3. edresolution says:

    so glad to see you writing again laura! And I feel so lucky to be supported by you and grateful for what you have given me. I have written a post about our meeting too, and am feeling so hopeful right now because I can see that there is a pay-off for battling this illness and I can get the life I want again! Big hugs!! x x x x

  4. Lindsey says:

    This makes me happy =)

  5. Claire Daly says:

    Hi Laura. Glad you’re home and facing your challenges with such a positive outlook. It won’t be easy – but it will be worth it! love

  6. David says:

    I’ve been following your story since I heard you talking with Jeremy Vine. Whilst I have not suffered with anorexia myself I can see how easy it is for someone to fall under its control and reading your words every few weeks has reminded me to keep focused on what is actually important in life and not to allow the rest to take control. It has been a privilege to share your journey, and I look forward to the day when you can say you are now recovered from anorexia.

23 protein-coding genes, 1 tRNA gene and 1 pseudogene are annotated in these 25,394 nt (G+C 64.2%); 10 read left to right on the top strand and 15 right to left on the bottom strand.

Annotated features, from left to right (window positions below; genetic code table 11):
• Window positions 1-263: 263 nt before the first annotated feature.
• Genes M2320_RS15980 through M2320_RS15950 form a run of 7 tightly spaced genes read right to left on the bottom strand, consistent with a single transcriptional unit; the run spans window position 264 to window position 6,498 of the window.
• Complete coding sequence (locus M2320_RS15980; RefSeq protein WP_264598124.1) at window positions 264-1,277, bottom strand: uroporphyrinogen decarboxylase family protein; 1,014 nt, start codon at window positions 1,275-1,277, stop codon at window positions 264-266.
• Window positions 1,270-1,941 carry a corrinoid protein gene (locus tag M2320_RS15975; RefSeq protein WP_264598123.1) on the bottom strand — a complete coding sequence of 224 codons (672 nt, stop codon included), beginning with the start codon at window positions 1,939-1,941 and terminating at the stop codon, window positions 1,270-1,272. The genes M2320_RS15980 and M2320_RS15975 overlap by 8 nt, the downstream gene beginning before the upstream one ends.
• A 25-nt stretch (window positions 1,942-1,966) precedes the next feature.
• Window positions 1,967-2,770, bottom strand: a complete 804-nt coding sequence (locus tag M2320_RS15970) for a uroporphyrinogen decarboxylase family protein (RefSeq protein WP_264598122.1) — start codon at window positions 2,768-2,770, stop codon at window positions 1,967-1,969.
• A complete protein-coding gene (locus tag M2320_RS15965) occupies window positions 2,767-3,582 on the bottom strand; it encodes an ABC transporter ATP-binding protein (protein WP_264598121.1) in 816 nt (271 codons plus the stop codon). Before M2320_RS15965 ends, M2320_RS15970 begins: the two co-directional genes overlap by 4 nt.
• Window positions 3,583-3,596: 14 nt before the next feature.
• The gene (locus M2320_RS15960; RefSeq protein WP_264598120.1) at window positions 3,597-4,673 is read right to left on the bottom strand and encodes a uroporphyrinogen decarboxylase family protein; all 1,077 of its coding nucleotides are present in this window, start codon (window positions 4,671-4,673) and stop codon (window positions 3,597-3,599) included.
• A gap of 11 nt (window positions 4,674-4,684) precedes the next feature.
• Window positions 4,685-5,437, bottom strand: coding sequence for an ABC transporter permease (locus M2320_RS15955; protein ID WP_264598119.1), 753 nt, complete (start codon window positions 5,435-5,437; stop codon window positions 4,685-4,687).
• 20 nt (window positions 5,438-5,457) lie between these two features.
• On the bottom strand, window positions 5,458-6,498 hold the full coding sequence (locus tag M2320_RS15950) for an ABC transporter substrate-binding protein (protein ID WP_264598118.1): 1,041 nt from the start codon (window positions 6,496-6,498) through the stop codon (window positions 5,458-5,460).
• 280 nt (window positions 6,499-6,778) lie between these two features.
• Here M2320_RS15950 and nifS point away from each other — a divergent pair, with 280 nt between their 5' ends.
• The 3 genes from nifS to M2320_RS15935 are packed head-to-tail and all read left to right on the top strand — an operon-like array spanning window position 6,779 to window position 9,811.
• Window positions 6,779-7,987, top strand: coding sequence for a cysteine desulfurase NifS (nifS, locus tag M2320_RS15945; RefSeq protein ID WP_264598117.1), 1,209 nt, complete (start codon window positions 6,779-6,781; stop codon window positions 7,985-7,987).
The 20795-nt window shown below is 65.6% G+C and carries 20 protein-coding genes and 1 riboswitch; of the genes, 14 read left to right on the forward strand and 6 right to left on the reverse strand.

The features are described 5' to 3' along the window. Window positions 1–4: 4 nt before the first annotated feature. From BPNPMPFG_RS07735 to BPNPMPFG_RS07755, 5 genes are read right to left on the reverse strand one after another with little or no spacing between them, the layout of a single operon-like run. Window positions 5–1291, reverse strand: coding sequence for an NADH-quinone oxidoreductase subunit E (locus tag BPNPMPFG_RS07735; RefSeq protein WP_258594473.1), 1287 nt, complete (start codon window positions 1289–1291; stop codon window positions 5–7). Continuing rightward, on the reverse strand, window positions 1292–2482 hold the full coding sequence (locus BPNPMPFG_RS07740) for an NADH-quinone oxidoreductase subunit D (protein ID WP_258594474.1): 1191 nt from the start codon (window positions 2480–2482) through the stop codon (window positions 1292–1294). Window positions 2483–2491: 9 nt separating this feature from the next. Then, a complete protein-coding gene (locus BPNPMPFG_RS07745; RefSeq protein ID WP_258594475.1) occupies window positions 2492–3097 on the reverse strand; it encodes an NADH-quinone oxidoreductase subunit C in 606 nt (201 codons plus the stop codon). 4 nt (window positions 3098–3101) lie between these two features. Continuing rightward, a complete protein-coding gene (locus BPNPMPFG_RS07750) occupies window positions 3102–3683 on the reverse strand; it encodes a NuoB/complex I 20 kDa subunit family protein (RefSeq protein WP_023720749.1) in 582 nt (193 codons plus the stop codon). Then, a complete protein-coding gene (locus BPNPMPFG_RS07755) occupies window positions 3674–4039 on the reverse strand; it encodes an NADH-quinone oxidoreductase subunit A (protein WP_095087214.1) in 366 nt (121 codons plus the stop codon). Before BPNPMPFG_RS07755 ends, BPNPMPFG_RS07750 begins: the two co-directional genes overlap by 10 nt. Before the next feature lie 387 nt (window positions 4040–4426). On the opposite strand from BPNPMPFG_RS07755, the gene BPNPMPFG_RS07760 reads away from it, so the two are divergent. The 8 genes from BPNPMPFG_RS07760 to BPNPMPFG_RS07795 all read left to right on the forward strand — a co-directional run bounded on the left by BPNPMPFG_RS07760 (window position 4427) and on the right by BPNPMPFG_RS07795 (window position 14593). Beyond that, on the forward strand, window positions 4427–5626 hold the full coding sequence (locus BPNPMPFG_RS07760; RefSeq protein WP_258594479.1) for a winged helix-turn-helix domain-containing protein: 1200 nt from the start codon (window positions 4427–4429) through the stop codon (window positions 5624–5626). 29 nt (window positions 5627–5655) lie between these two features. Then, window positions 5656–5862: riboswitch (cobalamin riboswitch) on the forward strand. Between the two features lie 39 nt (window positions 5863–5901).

• Sarah says:

      As you have followed this story longer than I, would you happen to know the name of the clinic that Laura stayed at as, being a sufferer myself, thought I may look into treatment for myself. I have tried so many other things and this seems like a step forward.